1. The risk is on the seller of securities. If it turns out they’re selling to non-accredited investors, there’s the possibility that the SEC will rescind the transaction. The issue has to take “reasonable steps” to determine whether the investor is accredited or not in order to be in the safe harbor.

    3. Being accredited, for me personally, helped get real estate back into my portfolio – albeit real estate crowdfunding. I am of the opinion that real estate, in some form, should be in everyone’s portfolio, but as a former landlord, I just didn’t want to get back into dealing with the acquisition process, constantly negotiating with tenants and worrying about vacancies.

      So I transitioned from an active real estate investor to a passive one via a real estate crowd funding site, which is only for accredited investors. It is unfortunate that everyone is not able to participate, because I very much enjoy this type of real estate investing much more. Hopefully soon, I’ll get around to finishing my review of the site I am on.

      Great post, BigLaw. Very informative and to the point.

      1. Would you mind sharing which real estate crowd funding site you invest through? I have some money invested through Peer Street (which is limited to accredited investors). After about a year with an IRR of less than 7%, I am reconsidering whether that return is worth the risk–a default on any one loan will wipe out my gains entirely.

        1. Hello Meg,
          I am also with PeerStreet. I have been with them since late Aug ’16 and have a 6.4% ROI after 9.5 months. I don’t think that return, or yours for that matter, is that bad considering the tenor of our investments (just my opinion). I have had some late payments that were cured and also have a buddy, who I have referred to the site, who is going through the bankruptcy process with them now on one of his investments. It will be interesting to see how that falls out, but in terms of my investments, I am pretty satisfied and continue to roll earnings and principal payback into new loans – a ladder effect, if you will.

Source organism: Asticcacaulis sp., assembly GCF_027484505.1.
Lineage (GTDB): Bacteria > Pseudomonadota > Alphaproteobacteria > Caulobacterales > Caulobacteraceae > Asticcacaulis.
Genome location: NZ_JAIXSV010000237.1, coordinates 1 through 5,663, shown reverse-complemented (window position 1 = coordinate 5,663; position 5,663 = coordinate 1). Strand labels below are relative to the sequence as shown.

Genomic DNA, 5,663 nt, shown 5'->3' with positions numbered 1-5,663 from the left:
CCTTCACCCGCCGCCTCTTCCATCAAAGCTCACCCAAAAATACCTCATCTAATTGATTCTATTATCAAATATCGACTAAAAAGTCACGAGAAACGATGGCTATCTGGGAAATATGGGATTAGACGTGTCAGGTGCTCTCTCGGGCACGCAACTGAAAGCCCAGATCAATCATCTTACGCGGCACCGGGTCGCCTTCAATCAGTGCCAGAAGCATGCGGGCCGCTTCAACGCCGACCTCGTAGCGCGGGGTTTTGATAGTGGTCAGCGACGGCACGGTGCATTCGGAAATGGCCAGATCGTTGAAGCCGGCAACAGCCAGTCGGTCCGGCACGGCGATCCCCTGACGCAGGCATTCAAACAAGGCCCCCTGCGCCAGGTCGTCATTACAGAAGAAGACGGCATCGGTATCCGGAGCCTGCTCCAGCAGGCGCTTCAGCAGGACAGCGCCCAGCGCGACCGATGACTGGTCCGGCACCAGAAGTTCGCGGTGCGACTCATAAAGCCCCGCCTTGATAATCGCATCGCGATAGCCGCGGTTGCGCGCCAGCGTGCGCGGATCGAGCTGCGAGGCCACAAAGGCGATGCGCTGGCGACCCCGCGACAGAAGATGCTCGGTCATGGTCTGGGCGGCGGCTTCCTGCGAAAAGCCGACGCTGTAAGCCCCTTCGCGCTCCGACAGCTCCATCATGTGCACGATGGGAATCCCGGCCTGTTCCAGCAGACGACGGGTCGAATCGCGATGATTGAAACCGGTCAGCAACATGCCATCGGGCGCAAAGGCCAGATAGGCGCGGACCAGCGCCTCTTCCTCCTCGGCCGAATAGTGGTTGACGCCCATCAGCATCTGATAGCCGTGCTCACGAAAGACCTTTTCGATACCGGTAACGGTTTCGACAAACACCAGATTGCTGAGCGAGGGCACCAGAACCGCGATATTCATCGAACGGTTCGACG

Here is how I am viewing the risk and why I believe the downside is capped:
          1. Collateralized by the asset. I love this. I don’t get to take a lien on many other investments I have, especially securities in my retirement accounts. Also, when throwing money at PeerStreet properties, I always invest in LTVs < 70% to conservatively haircut any appraisal/comps that is being marketed for the area.

          2. Reputational Risk. Peerstreet continues to boast they have zero principal defaults (posted May 2, 2017 on their blog). Effectively, I believe they will go above and beyond in order to preserve this honor.

          Anyway, these are my two biggest highlights. Curious to know where you would put your money, with an assume lower risk profile, if you were to take your money out? I ask because I assume accredited investors have similar issues as I where they are locked out of certain investments (i.e. IRAs) because of their income.

          1. I’m not a particularly knowledgeable investor. Most of my investments are in index funds, which are not less risky but at least have historically given me a better return than what I’m seeing from Peer Street–that’s probably where I would move my money.